Google Developed A New Robot That Can Code Itself

Google researchers believe that natural language processing and AI will enable robots to create their code to take action against new instructions. Google is currently testing a system that allows robots to write their code, follow instructions, and complete tasks.

This is a way to streamline reprogramming policies for every new task. It can be tedious and time-consuming, and it requires domain experts.

Staff could interact with robots on smart factory floors using simple commands without needing to write complicated code.

Google researchers developed language modeling programs called Code as Policies (CaP). This code-writing AI system can generate new code for new instructions.

Google robotics scientists stated in a blog post that “Given natural languages, instructions, current language models can write not only generic code, but, as we have discovered, code capable of controlling robot actions.” Google researchers have combined large language models with everyday robots to better respond to complex and abstract human requests.

According to the Google team, CaP will enable a single system to perform complex and diverse robotic tasks without requiring task-specific training. The demonstrations illustrate how robotic arms can adapt to new instructions. For example, they move blocks in a square and make them larger.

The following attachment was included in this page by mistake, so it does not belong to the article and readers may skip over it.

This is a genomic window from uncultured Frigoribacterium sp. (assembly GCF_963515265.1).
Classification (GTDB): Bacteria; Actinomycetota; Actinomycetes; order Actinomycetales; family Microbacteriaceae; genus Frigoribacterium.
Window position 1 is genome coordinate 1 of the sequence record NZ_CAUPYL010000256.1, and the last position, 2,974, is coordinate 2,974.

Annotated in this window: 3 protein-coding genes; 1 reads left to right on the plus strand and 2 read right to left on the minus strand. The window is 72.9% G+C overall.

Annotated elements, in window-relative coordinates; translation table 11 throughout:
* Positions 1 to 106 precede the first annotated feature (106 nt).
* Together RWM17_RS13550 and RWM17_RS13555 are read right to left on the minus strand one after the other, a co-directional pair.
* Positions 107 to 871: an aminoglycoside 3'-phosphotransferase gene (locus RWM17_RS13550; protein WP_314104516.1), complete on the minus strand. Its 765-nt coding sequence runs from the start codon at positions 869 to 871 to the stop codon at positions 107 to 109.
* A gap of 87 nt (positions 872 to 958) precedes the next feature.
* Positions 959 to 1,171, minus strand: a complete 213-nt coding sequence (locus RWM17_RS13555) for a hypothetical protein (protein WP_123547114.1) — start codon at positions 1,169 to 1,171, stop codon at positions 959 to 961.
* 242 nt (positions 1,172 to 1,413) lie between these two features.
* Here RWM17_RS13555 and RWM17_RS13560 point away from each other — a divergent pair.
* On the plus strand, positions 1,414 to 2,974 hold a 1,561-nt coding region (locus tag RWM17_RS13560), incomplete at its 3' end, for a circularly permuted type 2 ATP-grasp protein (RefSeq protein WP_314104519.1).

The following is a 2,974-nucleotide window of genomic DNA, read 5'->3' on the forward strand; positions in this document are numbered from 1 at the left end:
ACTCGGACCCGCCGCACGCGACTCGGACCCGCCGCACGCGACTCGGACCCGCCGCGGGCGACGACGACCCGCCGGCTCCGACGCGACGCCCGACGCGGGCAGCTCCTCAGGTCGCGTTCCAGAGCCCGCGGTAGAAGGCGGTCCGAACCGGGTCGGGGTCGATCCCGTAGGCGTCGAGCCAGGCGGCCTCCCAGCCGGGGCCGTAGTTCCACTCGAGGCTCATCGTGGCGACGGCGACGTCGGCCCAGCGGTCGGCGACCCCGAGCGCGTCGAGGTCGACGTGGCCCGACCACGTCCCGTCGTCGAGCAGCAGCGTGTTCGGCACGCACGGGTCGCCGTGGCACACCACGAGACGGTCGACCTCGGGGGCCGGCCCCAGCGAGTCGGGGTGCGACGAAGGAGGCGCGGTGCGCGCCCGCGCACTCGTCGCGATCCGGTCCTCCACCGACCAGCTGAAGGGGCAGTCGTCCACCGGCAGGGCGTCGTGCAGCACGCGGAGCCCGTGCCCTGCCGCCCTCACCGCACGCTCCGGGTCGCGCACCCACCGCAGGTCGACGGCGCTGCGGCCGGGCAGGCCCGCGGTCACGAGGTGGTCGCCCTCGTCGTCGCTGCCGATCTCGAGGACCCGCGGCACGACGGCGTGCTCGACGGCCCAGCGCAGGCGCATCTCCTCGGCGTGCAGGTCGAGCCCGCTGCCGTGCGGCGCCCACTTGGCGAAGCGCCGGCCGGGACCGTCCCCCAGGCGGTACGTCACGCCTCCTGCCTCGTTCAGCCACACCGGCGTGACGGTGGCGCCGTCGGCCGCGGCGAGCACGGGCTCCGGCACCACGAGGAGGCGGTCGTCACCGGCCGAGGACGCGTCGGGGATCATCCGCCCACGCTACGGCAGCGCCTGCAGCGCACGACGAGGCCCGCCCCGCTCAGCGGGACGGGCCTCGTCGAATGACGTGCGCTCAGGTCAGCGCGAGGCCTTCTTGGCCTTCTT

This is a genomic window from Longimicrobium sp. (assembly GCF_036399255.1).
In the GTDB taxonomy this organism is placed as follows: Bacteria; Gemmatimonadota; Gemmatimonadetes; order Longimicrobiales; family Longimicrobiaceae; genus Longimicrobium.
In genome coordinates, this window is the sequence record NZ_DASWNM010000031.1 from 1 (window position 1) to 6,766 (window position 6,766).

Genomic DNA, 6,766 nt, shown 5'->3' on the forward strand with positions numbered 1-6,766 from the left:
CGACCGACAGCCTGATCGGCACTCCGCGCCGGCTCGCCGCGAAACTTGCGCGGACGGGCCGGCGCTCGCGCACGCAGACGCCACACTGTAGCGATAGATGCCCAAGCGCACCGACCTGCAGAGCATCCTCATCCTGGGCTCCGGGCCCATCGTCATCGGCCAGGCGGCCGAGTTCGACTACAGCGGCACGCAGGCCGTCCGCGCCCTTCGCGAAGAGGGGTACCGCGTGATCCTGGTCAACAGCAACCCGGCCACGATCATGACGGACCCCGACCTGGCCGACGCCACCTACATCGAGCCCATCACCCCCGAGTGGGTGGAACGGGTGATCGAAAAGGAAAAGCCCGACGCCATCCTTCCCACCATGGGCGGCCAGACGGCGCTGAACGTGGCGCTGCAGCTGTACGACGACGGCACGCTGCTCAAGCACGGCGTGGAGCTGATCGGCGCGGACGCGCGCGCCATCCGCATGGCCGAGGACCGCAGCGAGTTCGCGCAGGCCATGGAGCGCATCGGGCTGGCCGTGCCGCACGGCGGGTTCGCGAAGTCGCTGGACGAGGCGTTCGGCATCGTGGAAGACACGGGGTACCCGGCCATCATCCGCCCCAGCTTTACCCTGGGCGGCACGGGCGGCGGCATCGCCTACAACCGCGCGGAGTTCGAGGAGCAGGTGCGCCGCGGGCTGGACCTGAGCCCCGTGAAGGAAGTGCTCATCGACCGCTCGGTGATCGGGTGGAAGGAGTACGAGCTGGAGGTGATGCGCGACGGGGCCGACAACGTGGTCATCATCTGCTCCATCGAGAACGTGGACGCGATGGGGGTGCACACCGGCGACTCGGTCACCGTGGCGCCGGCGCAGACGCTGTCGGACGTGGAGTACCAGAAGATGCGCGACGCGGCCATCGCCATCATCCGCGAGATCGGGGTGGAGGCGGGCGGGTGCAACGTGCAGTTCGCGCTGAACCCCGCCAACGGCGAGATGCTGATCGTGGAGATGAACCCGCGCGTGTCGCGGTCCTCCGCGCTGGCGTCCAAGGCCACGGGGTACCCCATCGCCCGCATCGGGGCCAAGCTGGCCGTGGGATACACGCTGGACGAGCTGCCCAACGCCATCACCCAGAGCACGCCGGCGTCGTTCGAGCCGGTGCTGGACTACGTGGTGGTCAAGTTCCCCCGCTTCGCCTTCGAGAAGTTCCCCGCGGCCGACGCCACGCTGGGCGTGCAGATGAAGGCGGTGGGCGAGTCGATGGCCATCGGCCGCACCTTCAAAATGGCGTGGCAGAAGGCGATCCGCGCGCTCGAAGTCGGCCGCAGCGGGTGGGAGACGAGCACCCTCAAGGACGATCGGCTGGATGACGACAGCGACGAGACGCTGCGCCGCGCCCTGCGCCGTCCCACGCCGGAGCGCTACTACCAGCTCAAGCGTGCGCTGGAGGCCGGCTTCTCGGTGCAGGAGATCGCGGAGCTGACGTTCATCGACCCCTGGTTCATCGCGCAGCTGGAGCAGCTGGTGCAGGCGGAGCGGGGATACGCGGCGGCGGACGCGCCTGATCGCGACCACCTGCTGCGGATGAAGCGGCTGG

The blog post explains, “our experiments show that outputting code leads to improved generalizations and task performance over directly learning robotic tasks and outputting natural-language actions.”

They also noted that CaP provides a level of generalization thanks to the pre-trained language model, which is much more efficient than the massive amount of data required for robot learning.

The tech giant released the code on GitHub to allow others to experiment with the system.

Google researchers stated that by identifying the types of generalization encountered in code generation issues, they could also study how hierarchical code generation improves generalization.

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